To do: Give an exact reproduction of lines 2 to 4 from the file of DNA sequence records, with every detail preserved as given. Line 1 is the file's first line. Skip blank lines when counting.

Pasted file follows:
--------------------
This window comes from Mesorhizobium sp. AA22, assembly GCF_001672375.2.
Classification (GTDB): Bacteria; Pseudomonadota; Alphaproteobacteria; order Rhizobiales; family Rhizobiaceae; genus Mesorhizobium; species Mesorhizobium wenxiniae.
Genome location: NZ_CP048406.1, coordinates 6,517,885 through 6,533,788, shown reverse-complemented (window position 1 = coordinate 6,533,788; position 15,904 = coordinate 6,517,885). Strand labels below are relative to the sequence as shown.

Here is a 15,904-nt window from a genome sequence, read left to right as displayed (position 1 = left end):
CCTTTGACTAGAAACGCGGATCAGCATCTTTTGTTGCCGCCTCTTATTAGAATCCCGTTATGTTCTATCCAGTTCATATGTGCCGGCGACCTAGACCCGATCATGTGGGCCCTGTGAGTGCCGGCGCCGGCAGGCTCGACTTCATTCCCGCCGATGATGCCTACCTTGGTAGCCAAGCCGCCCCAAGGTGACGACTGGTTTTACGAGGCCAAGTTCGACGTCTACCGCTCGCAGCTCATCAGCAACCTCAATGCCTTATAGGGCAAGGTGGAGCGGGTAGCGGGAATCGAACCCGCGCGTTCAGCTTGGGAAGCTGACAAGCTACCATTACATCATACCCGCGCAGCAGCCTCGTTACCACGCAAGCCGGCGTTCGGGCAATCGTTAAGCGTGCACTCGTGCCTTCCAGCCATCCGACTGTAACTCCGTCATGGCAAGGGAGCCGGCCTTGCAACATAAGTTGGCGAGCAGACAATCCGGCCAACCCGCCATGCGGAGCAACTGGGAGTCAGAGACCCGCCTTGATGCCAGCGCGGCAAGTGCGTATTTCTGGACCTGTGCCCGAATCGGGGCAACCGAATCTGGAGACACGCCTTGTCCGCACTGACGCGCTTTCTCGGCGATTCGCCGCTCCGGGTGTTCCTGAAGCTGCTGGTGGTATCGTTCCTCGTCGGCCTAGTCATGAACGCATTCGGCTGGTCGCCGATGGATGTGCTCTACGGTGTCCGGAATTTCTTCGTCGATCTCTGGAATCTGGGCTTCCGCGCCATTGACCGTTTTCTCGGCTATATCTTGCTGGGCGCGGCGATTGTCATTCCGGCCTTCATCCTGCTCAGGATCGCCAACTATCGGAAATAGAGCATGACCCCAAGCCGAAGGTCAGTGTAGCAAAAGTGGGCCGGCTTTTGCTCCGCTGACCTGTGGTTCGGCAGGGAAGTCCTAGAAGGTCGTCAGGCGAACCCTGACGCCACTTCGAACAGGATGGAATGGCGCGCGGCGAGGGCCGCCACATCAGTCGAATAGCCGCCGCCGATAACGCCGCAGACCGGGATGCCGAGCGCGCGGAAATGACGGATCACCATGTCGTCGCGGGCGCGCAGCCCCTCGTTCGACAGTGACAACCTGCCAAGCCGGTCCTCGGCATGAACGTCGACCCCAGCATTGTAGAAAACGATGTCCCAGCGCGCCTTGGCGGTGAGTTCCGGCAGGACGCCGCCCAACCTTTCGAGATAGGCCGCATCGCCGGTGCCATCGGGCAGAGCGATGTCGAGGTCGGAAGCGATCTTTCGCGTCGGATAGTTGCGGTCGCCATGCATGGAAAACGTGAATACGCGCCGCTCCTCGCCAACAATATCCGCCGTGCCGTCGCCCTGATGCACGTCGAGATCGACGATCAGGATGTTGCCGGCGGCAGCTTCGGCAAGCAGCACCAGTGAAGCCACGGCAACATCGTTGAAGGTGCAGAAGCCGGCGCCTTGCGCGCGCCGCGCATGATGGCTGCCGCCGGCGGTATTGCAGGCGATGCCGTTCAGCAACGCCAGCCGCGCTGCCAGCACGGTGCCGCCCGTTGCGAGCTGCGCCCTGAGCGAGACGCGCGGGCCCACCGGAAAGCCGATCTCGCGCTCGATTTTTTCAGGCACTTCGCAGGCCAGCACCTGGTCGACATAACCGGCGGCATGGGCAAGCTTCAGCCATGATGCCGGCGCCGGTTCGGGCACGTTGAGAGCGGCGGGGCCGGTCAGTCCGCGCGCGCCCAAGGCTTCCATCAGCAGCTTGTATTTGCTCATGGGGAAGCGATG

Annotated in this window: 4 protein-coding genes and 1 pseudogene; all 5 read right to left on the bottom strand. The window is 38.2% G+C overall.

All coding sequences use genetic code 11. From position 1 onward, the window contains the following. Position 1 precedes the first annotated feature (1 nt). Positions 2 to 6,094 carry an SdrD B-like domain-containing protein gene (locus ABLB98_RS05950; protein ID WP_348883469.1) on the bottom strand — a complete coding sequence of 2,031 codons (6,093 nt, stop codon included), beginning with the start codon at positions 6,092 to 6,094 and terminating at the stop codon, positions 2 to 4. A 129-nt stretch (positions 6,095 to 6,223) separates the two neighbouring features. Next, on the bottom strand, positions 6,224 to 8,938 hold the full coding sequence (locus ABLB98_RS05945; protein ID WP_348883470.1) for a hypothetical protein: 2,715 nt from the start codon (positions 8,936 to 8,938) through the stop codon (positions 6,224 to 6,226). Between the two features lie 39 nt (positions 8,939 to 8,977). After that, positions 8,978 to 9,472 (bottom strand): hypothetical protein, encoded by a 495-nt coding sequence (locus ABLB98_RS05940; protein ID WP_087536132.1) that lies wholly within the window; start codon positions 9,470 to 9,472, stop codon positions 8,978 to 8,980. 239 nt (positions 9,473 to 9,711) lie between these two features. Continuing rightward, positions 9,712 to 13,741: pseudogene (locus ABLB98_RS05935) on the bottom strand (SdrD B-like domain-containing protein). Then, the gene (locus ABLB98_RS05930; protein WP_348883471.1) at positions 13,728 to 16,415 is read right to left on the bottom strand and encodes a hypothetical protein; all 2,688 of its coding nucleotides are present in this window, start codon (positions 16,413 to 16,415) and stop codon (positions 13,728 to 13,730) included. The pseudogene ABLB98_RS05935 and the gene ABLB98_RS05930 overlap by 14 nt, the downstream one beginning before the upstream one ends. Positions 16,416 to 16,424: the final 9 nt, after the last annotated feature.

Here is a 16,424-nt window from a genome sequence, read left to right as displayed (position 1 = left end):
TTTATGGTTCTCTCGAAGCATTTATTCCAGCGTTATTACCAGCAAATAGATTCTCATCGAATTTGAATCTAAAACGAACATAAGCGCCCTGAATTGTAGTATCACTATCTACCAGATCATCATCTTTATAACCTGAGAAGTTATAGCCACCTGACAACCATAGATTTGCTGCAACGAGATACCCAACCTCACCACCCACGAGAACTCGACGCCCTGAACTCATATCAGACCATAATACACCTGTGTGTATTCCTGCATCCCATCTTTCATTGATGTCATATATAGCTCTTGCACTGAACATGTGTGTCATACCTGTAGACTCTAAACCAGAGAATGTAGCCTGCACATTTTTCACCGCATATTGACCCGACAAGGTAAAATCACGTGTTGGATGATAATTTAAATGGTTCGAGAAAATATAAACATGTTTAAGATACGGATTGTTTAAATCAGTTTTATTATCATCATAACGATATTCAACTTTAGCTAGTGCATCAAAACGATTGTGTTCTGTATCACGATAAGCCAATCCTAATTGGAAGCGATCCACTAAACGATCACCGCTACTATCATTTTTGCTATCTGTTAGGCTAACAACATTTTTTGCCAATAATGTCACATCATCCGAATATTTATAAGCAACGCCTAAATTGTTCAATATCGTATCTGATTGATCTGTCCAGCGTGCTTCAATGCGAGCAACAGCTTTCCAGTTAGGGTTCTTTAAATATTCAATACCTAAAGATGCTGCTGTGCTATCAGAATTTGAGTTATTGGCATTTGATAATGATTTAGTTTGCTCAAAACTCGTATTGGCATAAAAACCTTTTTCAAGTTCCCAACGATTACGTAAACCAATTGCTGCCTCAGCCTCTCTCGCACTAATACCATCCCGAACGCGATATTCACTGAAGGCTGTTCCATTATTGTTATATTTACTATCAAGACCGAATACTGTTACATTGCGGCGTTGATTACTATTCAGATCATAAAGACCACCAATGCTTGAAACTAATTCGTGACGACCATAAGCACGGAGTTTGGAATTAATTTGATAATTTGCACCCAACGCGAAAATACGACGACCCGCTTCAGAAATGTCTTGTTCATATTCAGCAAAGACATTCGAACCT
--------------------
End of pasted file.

Classification (GTDB): Bacteria; Pseudomonadota; Alphaproteobacteria; order Rhizobiales; family Rhizobiaceae; genus Mesorhizobium; species Mesorhizobium wenxiniae.
Genome location: NZ_CP048406.1, coordinates 6,517,885 through 6,533,788, shown reverse-complemented (window position 1 = coordinate 6,533,788; position 15,904 = coordinate 6,517,885). Strand labels below are relative to the sequence as shown.

Here is a 15,904-nt window from a genome sequence, read left to right as displayed (position 1 = left end):